Still Woozy started as a solo project by Sven Gamsky, who is based out of Oakland, California. Since then, he’s produced songs with a few other artists and has begun to play with other musicians during his sets.

Outside of Larimer Lounge, people stood in line, cold and excited. A woman held a sign, begging everyone for an extra ticket. A man came out of his car, chatted with her for a while, and then headed inside.

“I think that was Sven,” a man behind us said. “That was totally Sven.”

We all realized he was right. For the rest of the night, Sven and the other artists he was playing with maintained the personal, friendly demeanor that was evident from the moment Sven stopped to talk to people waiting in line.

Larimer Lounge is cozy and personable. We were close to the stage and pushed up against strangers. Sweaty and excited, a friend of mine came running down from the bathroom.

“I met Sven in the bathroom! We hugged!” he said. I found myself smiling. I’d never been to a concert with that many run-ins with the main act.

Dreamer Boy, based out of Nashville, Tennessee, opened for Still Woozy. Zach Taylor and his guitarist Bobby Knepper make up the duo. They introduced themselves–being from Tennessee made integral to their identities early on.

They played some of their biggest hits first: “Orange Girl,” “Lavender,” and “Falling for the Wrong One.” During those first few songs, everyone in the audience seemed to be enjoying their set and the chill, vibey tone of the songs they were playing. At the point when the songs shifted and became more autotune heavy, the audience seemed to become less enthused by Dreamer Boy and their set, which started to feel dragged on. The audience also seemed to be tired of Zach’s frequent breaks between songs to yell a call and response, Tennessee-influenced “Yee-Haw!” at the audience.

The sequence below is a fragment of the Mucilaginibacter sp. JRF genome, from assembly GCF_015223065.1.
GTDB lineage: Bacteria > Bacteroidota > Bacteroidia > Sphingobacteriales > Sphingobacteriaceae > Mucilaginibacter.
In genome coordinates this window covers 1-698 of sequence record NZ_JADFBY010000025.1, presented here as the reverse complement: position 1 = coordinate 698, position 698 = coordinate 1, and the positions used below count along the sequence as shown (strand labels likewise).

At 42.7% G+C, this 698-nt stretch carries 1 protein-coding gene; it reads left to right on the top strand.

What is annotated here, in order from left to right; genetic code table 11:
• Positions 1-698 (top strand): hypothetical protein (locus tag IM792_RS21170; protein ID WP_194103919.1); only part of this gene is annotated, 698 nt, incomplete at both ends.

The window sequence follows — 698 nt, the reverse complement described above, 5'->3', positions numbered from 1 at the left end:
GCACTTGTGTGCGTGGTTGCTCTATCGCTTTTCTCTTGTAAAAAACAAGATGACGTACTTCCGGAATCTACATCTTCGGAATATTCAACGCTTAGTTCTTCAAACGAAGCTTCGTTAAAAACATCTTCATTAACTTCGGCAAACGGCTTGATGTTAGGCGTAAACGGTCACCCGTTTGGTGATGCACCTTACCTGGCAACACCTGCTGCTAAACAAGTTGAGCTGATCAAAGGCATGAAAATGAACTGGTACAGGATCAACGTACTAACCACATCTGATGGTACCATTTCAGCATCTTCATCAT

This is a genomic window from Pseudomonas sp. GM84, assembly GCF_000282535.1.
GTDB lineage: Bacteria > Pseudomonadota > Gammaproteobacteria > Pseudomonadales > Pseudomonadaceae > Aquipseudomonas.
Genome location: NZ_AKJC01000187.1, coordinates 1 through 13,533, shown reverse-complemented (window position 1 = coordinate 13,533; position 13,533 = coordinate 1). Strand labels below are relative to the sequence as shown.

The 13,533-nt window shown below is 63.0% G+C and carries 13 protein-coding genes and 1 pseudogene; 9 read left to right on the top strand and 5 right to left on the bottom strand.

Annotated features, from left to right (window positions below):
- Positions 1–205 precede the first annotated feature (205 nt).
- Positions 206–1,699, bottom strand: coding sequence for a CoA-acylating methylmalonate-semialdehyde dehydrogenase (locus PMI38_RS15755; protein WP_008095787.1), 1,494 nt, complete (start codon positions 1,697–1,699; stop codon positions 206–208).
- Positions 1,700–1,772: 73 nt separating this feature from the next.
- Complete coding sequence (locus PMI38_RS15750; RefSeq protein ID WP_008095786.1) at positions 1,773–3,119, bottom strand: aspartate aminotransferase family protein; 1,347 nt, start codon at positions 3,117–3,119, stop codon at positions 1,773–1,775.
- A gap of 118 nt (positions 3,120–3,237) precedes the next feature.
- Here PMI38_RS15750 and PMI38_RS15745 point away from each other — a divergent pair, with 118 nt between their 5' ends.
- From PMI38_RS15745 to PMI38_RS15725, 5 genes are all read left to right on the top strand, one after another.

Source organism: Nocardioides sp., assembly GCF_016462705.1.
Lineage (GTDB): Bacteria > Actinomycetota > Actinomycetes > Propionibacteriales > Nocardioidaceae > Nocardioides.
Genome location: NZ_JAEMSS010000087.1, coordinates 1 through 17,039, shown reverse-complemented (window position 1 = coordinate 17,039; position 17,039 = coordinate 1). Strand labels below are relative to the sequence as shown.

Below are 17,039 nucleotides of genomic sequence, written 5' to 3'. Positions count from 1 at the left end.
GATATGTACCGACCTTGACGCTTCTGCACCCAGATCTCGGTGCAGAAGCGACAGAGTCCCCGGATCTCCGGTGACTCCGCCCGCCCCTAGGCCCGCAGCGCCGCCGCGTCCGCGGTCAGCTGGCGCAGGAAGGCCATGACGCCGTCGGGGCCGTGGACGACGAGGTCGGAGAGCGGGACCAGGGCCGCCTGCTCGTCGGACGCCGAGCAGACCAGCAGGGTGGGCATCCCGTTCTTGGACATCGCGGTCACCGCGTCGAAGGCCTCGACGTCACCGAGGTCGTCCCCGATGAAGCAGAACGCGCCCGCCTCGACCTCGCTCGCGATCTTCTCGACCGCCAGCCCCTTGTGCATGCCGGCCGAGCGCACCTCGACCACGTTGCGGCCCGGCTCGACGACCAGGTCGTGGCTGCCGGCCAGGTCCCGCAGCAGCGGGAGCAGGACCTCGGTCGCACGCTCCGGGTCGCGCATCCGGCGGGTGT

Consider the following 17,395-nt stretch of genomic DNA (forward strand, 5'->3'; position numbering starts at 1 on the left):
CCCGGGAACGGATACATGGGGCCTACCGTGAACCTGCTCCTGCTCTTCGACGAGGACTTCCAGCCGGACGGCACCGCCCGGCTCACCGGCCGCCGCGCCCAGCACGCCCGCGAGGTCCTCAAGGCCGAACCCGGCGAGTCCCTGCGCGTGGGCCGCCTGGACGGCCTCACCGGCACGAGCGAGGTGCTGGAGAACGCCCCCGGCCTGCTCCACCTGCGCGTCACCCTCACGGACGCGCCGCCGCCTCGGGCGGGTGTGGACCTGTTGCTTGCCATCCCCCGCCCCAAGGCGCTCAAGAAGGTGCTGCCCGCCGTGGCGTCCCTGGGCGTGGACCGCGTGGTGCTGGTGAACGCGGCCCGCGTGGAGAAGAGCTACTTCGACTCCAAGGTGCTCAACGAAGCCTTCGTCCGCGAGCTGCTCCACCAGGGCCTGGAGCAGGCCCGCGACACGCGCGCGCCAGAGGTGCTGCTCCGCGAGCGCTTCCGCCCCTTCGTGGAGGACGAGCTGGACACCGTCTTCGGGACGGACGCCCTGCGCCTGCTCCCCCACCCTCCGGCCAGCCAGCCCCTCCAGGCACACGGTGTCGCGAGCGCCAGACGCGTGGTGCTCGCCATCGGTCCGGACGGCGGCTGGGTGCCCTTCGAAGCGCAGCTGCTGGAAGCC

When Dreamer Boy’s set ended, there was a pause for a few minutes as the stage was prepared for Still Woozy. When the lights dimmed and the band came on, the audience cheered and pushed up against the stage. They played “Lucy” first and then went through their entire repertoire of songs. They also played two new songs and did a few covers. Throughout their set, they seemed to be in constant communication with the audience. They paid attention to the different chants the audience started and walked down into the crowd to dance with and hug their fans multiple times. At the end of their set, their attempt to thank everyone who had attended was interrupted by the loud chanting of “encore!” that came from the audience. Considering that Still Woozy is still a relatively new band, they only have about 6 released songs. They acknowledged this, laughing and telling the audience, “We don’t have any songs left!”, but they offered to replay some if the audience was interested and then asked which songs we’d like to hear again. They ended up replaying “Goodie Bag,” their biggest hit.